Republicans continually make the case that the harder it is to pass legislation, the better. That is why the power to filibuster -- a super majority in the U.S. Senate -- is required to squash debate on an issue. The idea behind this is to slow down the growth and power of government and to protect the rights of minority views. It has always been a tool to keep government in check.
Back in 2013 we continually saw national headlines about how Democrats in the U.S. Senate applied the "nuclear option" on the voting for judicial appointees. Republicans, of course decried the action, "It's a sad day in the history of the Senate," Senate Republican Leader Mitch McConnell told reporters, calling the move a Democratic "power grab." Now in power, it appears Republicans are singing a different tune. In the conservative site, Hot Air writer Jazz Shaw noted that "I was expecting some action out of the new Congress, but I really never saw this one coming. A group of Republican Senators led by Lamar Alexander (R-Tenn.) and Roy Blunt (R-Mo.) are floating the idea of further extending the nuclear option enacted by the Democrats to take filibusters off the table when considering nominees to the Supreme Court." Many Republicans are delighted by this potential over reaching of power, in spite of how this is contrary to some of the most basic ideas of liberty.
Fast tracking (or halting) the ability to confirm nominees to the court is one thing, but in the new Texas Senate, there is an incredible power grab at play.
Lt. Governor candidate Dan Patrick argued that, if elected, he would be "the most conservative Lt. Governor" in the history of the state. His very first actions in that position makes his predictions doubtful, if one interprets "conservative" as a philosophy to weaken the power of government.
WFAA in Austin reported "With three strikes of the gavel, a new era began Wednesday in Texas politics as Lt. Gov. Dan Patrick officially took over the Senate. Patrick's first order of business was to change a 64-year-old rule known as the '2/3rds rule,' which will now silence Democratic opposition. 'I think the consequences of this vote will be great,' said State Sen. Royce West (D-Dallas)." For over 60 years, 21 Senators -- or 2/3rds of the body -- were necessary to bring a bill to the floor for a vote. But, there are only 20 Republican senators, so the GOP lowered the limit to 19. With this action, Democrats are no longer needed.
During a taping for WFAA-TV's Inside Texas Politics, Patrick said this measure will prevent the minority from obstructing the majority. In other words, it will make the majority (Republicans) more powerful. It is designed to crush the voice of the minority. More importantly to those who support limited government (ostensibly, individuals like Lt. Governor Patrick), this rule will make it easier for government to grow and to be more powerful. Not only does it oppress the voices of the minority, but it also promotes the over reaching power of government. It makes it "easier" for government to take actions, of which advocates of less government are typically suspicious. How is a stronger, more powerful Texas Senate a good thing for those who want less power in the hands of government at any level?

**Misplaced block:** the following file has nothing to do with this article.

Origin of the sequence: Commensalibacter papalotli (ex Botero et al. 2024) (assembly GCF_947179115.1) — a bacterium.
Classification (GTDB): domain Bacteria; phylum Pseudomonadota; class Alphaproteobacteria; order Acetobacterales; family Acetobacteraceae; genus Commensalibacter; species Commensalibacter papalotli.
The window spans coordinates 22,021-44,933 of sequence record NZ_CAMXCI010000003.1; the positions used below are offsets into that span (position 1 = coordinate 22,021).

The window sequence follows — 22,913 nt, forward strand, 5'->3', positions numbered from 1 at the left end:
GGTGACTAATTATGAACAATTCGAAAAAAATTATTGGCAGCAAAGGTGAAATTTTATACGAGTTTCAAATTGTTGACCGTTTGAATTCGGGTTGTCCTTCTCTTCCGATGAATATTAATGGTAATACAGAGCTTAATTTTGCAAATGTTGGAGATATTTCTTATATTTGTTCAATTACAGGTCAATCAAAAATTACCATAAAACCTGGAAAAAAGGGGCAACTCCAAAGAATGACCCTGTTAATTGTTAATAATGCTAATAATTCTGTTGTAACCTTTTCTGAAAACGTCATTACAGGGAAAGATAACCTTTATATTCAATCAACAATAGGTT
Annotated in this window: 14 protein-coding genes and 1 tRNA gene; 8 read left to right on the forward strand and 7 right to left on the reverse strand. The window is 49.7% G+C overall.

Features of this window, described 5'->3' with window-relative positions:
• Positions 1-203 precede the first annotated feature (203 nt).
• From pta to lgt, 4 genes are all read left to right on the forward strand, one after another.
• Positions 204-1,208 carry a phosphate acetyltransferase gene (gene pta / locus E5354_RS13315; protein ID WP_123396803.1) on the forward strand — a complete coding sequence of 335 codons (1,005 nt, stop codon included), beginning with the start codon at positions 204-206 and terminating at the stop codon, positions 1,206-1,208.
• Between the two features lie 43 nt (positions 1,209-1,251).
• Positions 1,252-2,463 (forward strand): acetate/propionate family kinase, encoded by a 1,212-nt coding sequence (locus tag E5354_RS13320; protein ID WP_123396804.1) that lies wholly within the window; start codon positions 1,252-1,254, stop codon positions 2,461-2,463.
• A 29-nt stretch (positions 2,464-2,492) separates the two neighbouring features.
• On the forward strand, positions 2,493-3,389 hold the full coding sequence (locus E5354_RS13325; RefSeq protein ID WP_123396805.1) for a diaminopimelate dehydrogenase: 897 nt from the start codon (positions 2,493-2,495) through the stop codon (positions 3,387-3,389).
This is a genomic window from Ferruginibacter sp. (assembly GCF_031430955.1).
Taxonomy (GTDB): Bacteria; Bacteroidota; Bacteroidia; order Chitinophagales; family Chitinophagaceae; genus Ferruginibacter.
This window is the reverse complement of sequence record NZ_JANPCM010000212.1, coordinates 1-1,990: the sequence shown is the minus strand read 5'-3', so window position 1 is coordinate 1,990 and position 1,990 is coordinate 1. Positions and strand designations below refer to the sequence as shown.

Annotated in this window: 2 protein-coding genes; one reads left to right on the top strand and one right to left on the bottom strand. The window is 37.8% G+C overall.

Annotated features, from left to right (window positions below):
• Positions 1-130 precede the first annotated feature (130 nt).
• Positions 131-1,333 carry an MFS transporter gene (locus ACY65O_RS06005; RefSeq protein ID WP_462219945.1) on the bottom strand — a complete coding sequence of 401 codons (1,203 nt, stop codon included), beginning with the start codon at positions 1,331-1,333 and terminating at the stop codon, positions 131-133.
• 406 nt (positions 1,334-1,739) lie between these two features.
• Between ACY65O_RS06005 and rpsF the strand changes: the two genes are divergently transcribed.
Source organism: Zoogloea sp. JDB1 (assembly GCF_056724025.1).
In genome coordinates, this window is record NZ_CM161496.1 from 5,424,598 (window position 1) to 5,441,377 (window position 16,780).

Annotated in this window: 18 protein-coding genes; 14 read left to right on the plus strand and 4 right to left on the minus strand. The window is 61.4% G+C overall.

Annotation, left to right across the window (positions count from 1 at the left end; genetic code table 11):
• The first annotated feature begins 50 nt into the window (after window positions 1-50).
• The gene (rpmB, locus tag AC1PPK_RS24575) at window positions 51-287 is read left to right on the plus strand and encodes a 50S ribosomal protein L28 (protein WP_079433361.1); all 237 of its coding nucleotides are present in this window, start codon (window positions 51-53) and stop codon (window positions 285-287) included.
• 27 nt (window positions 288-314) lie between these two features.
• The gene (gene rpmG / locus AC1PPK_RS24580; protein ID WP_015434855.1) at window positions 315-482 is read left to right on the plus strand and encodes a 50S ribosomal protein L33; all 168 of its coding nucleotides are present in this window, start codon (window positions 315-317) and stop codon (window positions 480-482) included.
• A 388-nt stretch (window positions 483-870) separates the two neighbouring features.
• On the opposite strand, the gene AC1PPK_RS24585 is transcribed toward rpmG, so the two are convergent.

Tea Party activists and conservative organizations, instead of being alarmed by the rule change, have largely ignored the story or celebrated it. Texas Breitbart flaunted the headline, "Texas Senate Tosses 'Two Thirds" Rule, Paving Way for Conservative Agenda." In that article, the President of the conservative group, Empower Texans (Michael Quinn Sullivan) is quoted as saying "'Dan Patrick campaigned specifically on the need to reform the rule by which legislation is considered,' said Sullivan. 'That the leftists are going into an apocalyptic overdrive is indicative of just how important the Two-Thirds Rule was to them in killing conservative legislation -- and how important it was for the Senate Rules to be reformed. Lt. Gov. Patrick and the Senate are to be complimented for doing what they promised.'" Note the words, "conservative legislation". Actually, rules like the one discussed always cut both ways -- they have the power to kill liberal legislation as well. Preserving liberty, supporting minority rights (rule by law and not mob rule) are fundamental in maintaining a free society. When liberals eventually take over the Texas Senate, these laws that back the Republican attack on freedom will then help Democrats do the exact same thing. It is amazing how opponents of "demagogues" and "despots" don't mind such, as long as their party is promoting such. This rule change is the form of promotion of big and powerful government that you would not expect from a person who envisions himself "the most conservative Lt. Governor" of any state, particularly of one like Texas. It is only a matter of time when such a rule change will eventually haunt him and his supporters.